Can I Hire Children as Employees?

Taxes and Laws You Need to Know About

hiring children
Hiring children as workers - it's not just fun and games. What you need to know as an employer.. Sharon Dominick/Stockbyte/Getty Images

Question: Can I Hire Children as Employees? What Laws and Taxes Do I Need to Know About?

Answer:

Hiring children as employees
If you are considering hiring children in your business this summer, or any time, there are some laws and tax issues you need to know about. This article also addresses legal and tax issues in hiring your own children to work in your business.

Child Labor Laws
The U.S. Department of Labor has a number of laws relating to businesses having children as employees.

The primary law is the Fair Labor Standards Act (FLSA), which includes a number of hour and pay regulations. These laws are designed to protect the children from overly harsh work conditions (no more "sweat shops").

Age certification/Work Permits
Before hiring a young worker, determine the child's age. Ask for an ID (driver's license, birth certificate, or other). Don't rely on the child to give you the correct age. You will need to know the exact age of the child to know what restrictions are applicable. Federal laws do not require work permits for young workers, but check with your state to see if it requires such permits.

Employment restrictions for children
The FLSA sets 14 years of age as the minimum age for employment, and limits the number of hours worked by minors under the age of 16.

The FLSA also prohibits minors from working in hazardous jobs, such as driving and operating power equipment and it includes requirements that apply to specific types of jobs, like agricultural work or jobs requiring the operation of motor vehicles.

Some exceptions may apply, including children working for parents (see below).

Age Restrictions

  • Minors age 16 and 17 may perform any job not declared a hazardous job or occupation, and are not subject to restrictions on hours
  • Minors age 14 and 15 may work outside school hours in various non-manufacturing, non-mining, nonhazardous jobs. This work has restrictions on days and hours: No more than three hours on a school day, 18 hours in a school week, eight hours on a non-school day, or 40 hours in a non-school week.
  • In addition, minors under age 16 may not begin work before 7 a.m. or work after 7 p.m., except from June 1 through Labor Day, when evening hours are extended until 9 p.m.
  • Minors age 14 and 15 may work only in a limited number of occupations: retail, food service, and gasoline service establishments specifically listed in the regulations.

 

State Child Labor Laws
U.S. states also have child labor laws in place, some of which may be more restrictive than federal laws. When state laws and federal laws differ, the most restrictive (most protective) law applies. Find out more about your state's child labor laws by going to your state employment office website.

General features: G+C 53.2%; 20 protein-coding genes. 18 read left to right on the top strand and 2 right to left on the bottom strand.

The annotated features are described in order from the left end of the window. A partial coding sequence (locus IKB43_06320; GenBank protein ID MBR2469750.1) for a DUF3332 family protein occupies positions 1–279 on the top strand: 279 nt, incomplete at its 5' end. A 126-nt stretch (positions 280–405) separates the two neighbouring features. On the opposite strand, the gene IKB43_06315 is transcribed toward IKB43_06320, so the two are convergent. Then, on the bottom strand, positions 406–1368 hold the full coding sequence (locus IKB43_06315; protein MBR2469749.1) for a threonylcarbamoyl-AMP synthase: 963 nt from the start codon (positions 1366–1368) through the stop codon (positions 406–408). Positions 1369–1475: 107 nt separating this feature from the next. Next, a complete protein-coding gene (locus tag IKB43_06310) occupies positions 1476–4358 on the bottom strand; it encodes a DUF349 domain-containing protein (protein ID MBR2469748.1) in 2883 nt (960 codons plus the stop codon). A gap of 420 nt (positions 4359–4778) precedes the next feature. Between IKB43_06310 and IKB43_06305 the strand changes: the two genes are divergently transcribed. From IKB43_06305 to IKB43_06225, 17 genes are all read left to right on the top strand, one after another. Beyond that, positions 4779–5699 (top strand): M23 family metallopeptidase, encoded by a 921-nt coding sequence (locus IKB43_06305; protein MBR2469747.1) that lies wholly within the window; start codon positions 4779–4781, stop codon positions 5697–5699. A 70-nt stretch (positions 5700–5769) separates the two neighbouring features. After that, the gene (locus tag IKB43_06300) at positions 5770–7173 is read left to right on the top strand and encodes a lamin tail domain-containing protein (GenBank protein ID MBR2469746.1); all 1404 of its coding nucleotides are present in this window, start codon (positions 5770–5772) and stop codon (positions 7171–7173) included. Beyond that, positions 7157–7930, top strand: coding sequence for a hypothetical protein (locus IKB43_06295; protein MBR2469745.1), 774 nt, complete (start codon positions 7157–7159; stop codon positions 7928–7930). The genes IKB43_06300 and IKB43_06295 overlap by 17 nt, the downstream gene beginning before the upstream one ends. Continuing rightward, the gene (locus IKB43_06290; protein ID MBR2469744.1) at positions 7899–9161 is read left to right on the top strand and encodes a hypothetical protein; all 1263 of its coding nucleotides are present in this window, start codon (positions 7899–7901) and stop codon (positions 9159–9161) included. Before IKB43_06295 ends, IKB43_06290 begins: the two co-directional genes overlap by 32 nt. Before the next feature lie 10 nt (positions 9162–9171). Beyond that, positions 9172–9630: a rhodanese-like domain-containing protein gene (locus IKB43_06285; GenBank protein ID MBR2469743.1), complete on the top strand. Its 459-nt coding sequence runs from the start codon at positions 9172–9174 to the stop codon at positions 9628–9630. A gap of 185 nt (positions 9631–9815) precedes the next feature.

Status of Child Workers
Before you hire any children as employees, clearly define the status of these workers. Making them part-time or classifying them as "summer workers" can avoid misunderstandings about benefits and pay. Include information about the status of minor workers in your employee handbook or policies/procedures manual.

New Hire Forms for Children
In general, new hire paperwork for children hired as employees in your business must be the same as for all other hires.

Especially, newly hired minors must complete Form W-4 before they receive their first paycheck, to indicate federal income tax withholding, and you must withhold federal income tax from paychecks of minors, unless the individual claims exemption from withholding.

Read more about new hire forms all employees must complete.

Pay and Benefits for Children

  • You must pay minor workers the same minimum wage as other employees; however, a special minimum wage (currently 4.25) may be paid to employees under the age of 20 during their first 90 days of employment. Be sure you inform new workers of the hourly wage you will be paying them.
  • You must withhold FICA taxes (Social Security/Medicare) from minors and pay your employer share of these taxes, the same as for other employees.
  • You must pay overtime after 40 hours of work in a week, with the same regulations as for other employees.
  • If the minor employee qualifies for any benefits, you must provide and pay for these benefits in the same manner as other employees.
  • FLSA regulations do not require you to pay for vacations or holidays for summer help, but some states might.
In general, it's a good practice to provide minor workers and summer employees the same benefits as other employees.

 

Hiring Your Children as Employees
If you hire your children to work in your business, some of the FLSA regulations don't apply. These exemptions do not apply if your business is a corporation. The work your children are doing must be both necessary and essential to your business.

  • Minimum age rates do not apply, but you should pay your children a reasonable wage.
  • Minimum age restrictions do not apply, except in mining, manufacturing, and other occupations where children under 18 are not permitted to work.
  • Your children do not have to pay federal income taxes, if they are below the minimum

U.S. Department of Labor Youth Employment

Employment by Parents

Disclaimer: The information in this article and on this site is intended to be general, and is not intended to be tax or legal advice. Every business situation is unique, and state and federal laws are constantly changing. Be sure to consult your tax and legal advisors before making any business decisions.

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